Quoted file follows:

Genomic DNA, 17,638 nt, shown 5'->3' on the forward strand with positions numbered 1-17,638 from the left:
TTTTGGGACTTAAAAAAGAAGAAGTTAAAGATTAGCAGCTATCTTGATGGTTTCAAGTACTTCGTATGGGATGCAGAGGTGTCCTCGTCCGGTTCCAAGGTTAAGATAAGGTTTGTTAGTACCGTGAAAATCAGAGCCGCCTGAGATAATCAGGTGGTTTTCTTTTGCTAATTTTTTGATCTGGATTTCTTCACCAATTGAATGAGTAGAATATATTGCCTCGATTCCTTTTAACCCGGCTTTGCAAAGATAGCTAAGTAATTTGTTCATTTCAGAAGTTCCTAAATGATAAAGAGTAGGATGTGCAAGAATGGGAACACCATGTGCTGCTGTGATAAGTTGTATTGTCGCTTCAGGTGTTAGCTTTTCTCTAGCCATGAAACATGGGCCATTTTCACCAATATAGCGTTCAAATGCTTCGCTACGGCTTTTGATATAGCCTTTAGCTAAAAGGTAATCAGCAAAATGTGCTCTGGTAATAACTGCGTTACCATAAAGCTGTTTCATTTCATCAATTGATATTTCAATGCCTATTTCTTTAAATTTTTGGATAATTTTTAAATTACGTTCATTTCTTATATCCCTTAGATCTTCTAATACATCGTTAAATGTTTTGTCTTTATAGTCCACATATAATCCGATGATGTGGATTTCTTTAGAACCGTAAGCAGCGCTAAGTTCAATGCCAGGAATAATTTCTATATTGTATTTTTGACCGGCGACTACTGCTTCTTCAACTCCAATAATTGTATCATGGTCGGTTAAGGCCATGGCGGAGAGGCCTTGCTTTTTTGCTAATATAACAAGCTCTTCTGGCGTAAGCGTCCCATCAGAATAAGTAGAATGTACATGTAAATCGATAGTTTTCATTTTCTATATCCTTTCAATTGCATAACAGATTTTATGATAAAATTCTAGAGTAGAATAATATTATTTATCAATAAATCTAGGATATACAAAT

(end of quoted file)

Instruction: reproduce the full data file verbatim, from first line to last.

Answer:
Genomic DNA, 17,638 nt, shown 5'->3' on the forward strand with positions numbered 1-17,638 from the left:
TTTTGGGACTTAAAAAAGAAGAAGTTAAAGATTAGCAGCTATCTTGATGGTTTCAAGTACTTCGTATGGGATGCAGAGGTGTCCTCGTCCGGTTCCAAGGTTAAGATAAGGTTTGTTAGTACCGTGAAAATCAGAGCCGCCTGAGATAATCAGGTGGTTTTCTTTTGCTAATTTTTTGATCTGGATTTCTTCACCAATTGAATGAGTAGAATATATTGCCTCGATTCCTTTTAACCCGGCTTTGCAAAGATAGCTAAGTAATTTGTTCATTTCAGAAGTTCCTAAATGATAAAGAGTAGGATGTGCAAGAATGGGAACACCATGTGCTGCTGTGATAAGTTGTATTGTCGCTTCAGGTGTTAGCTTTTCTCTAGCCATGAAACATGGGCCATTTTCACCAATATAGCGTTCAAATGCTTCGCTACGGCTTTTGATATAGCCTTTAGCTAAAAGGTAATCAGCAAAATGTGCTCTGGTAATAACTGCGTTACCATAAAGCTGTTTCATTTCATCAATTGATATTTCAATGCCTATTTCTTTAAATTTTTGGATAATTTTTAAATTACGTTCATTTCTTATATCCCTTAGATCTTCTAATACATCGTTAAATGTTTTGTCTTTATAGTCCACATATAATCCGATGATGTGGATTTCTTTAGAACCGTAAGCAGCGCTAAGTTCAATGCCAGGAATAATTTCTATATTGTATTTTTGACCGGCGACTACTGCTTCTTCAACTCCAATAATTGTATCATGGTCGGTTAAGGCCATGGCGGAGAGGCCTTGCTTTTTTGCTAATATAACAAGCTCTTCTGGCGTAAGCGTCCCATCAGAATAAGTAGAATGTACATGTAAATCGATAGTTTTCATTTTCTATATCCTTTCAATTGCATAACAGATTTTATGATAAAATTCTAGAGTAGAATAATATTATTTATCAATAAATCTAGGATATACAAAT